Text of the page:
AN inquest will hear this week how a teenager died at a Hampshire music festival.
It will be heard on the same day as an application to greatly increase the size of the BoomTown event.
Eleanor Rowe, 18, from Glastonbury died at BoomTown on August 8 last year with the possible cause being ketamine and alcohol toxicity.
The inquest will be heard at Winchester Coroner's Court before assistant coroner Sarah Whitby.
Coincidentally, Winchester City Council will hold a hearing to do with the venue and the BoomTown event on the same day. (WED) The organisers want to increase capacity from 30,000 in 2013 to 38,000 this year, 45,000 in 2015 and 49,999 in 2016.
Today city councillors are reviewing the premises licence for the venue - Matterley Bowl - after there were breaches of the licensing conditions in 2013. Music carried on after the 4am deadline sparking calls from some local villagers for the organisers to be prosecuted.
Instead the city council decided to review the licence.
A report to the committee said complaints about noise had dropped from 80 in 2012 to 12 last year.
There are nine objections to the licences and 15 in support.
Opponent David Pain, from Cheriton, said the number of events that landowner Peveril Bruce is allowed to stage at the Matterley Bowl should be cut from 24 days to just nine.
Peter Kilmister, of Tichborne, in a letter to the council, said the Matterley events had a history of crime, disorder, traffic problems, litter, deaths due to illegal drug abuse...anti-social behaviour and harm to wildlife: “The whole situation is unacceptable. We are victims. The perpetrators are able to continue unabated.”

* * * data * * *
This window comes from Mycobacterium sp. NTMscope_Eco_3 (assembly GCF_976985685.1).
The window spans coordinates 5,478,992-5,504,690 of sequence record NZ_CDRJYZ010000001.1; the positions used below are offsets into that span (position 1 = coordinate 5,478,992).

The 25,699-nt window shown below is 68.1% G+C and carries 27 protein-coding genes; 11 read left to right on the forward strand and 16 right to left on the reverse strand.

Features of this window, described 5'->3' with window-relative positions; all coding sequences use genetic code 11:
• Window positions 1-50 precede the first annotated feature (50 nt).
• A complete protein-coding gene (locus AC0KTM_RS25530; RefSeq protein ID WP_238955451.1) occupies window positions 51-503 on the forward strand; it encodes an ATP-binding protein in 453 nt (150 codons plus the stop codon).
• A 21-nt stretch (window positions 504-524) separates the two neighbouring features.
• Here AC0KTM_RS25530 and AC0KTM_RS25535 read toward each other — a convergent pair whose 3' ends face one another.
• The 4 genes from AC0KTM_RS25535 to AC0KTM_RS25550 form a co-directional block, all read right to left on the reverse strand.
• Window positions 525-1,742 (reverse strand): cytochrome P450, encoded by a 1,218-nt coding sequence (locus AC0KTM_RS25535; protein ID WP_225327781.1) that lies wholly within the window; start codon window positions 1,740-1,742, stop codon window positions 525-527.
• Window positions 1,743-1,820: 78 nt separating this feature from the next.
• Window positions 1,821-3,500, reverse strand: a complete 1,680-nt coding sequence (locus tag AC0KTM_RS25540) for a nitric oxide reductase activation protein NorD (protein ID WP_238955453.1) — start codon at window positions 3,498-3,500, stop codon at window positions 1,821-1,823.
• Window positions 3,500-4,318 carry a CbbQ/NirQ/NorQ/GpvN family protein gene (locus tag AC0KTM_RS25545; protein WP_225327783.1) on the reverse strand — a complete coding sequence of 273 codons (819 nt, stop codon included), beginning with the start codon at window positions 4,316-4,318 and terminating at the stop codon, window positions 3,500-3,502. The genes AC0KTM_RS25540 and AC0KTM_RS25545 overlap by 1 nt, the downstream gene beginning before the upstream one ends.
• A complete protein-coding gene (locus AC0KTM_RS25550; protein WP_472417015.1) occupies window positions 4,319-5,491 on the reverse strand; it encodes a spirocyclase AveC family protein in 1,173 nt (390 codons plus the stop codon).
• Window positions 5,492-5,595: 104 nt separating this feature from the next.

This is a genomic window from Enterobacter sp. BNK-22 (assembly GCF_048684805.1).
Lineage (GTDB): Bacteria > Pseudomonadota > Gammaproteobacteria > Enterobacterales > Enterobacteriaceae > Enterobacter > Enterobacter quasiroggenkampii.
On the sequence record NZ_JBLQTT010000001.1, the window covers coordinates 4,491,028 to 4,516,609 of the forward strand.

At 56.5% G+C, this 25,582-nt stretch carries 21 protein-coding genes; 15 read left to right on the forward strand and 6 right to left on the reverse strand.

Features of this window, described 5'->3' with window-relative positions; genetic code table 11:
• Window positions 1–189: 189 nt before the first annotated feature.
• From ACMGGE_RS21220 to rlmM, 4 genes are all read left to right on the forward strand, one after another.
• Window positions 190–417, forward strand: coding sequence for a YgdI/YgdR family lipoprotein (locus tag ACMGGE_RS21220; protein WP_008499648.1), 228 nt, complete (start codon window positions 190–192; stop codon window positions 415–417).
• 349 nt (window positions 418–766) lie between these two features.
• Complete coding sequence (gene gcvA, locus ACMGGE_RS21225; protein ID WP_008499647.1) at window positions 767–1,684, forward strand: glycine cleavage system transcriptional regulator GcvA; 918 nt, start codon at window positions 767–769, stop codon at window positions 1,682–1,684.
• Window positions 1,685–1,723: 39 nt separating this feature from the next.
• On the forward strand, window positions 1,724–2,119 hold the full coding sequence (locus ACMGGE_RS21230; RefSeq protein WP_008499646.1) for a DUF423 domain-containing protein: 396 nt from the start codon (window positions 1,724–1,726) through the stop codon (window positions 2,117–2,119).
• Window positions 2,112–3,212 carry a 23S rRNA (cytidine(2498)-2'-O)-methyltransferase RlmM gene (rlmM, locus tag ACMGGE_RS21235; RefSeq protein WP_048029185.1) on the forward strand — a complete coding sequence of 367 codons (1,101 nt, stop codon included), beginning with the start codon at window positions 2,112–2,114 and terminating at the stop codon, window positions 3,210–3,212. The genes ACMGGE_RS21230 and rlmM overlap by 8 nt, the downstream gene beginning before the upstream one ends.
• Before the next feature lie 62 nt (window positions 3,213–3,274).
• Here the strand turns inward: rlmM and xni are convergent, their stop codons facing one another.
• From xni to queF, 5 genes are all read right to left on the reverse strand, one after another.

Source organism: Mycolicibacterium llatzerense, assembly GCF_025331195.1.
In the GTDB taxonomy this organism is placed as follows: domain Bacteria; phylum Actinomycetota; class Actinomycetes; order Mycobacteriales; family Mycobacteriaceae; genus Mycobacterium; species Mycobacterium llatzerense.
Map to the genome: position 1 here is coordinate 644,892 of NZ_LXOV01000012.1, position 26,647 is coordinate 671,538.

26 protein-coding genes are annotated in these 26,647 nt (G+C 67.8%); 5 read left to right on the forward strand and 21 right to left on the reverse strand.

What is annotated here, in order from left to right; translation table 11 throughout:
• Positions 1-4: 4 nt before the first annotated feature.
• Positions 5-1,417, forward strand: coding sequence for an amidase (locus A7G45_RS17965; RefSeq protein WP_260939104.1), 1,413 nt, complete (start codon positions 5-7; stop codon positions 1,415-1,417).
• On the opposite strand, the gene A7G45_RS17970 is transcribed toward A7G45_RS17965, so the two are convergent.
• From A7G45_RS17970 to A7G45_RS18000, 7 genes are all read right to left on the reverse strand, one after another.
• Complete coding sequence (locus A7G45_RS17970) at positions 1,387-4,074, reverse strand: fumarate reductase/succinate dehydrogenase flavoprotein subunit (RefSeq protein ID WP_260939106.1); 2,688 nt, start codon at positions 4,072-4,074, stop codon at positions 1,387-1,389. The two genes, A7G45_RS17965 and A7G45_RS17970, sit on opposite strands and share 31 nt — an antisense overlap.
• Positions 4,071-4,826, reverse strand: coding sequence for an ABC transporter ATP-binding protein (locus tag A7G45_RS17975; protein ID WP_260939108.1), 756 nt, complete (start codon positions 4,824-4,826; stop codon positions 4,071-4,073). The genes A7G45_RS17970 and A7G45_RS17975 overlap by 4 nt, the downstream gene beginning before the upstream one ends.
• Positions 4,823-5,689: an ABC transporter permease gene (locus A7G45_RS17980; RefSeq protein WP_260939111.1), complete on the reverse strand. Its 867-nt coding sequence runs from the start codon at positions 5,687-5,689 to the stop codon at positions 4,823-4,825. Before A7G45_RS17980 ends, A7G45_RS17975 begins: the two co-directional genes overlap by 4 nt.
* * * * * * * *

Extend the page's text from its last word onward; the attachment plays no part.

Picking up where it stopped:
Alison Matthews, chairman of the Upper Itchen Valley Society, said increased capacity was unreasonable without a proper check on the numbers attending. The society is also unhappy about the licence to 4am on Monday morning.
But there was also support from locals. Chris Sparkes, of Alresford Road, opposite the BoomTown site, said noise pollution and organisation had improved in recent years.
Karen Wells, director of the Chestnut Horse pub in Easton, said the event brings in extra business. “The event is well planned and excellently executed. Each year the organisers have listened to the concerns of the local communities and adapted or improved plans.”